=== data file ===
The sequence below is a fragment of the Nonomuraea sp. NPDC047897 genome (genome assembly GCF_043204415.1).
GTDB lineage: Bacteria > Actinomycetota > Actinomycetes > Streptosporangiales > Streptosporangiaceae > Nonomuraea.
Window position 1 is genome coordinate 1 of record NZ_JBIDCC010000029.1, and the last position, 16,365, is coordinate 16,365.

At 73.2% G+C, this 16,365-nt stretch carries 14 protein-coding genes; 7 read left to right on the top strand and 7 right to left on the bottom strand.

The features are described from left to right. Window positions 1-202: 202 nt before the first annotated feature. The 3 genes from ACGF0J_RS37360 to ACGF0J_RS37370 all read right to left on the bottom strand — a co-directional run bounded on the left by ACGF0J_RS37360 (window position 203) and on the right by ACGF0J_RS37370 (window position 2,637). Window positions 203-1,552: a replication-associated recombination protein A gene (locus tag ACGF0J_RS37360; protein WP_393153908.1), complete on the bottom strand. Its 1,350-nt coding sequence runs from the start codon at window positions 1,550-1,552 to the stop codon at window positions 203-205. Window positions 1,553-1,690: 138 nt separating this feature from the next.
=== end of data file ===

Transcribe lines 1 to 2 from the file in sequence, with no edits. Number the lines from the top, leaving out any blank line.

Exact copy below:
The sequence below is a fragment of the Nonomuraea sp. NPDC047897 genome (genome assembly GCF_043204415.1).
GTDB lineage: Bacteria > Actinomycetota > Actinomycetes > Streptosporangiales > Streptosporangiaceae > Nonomuraea.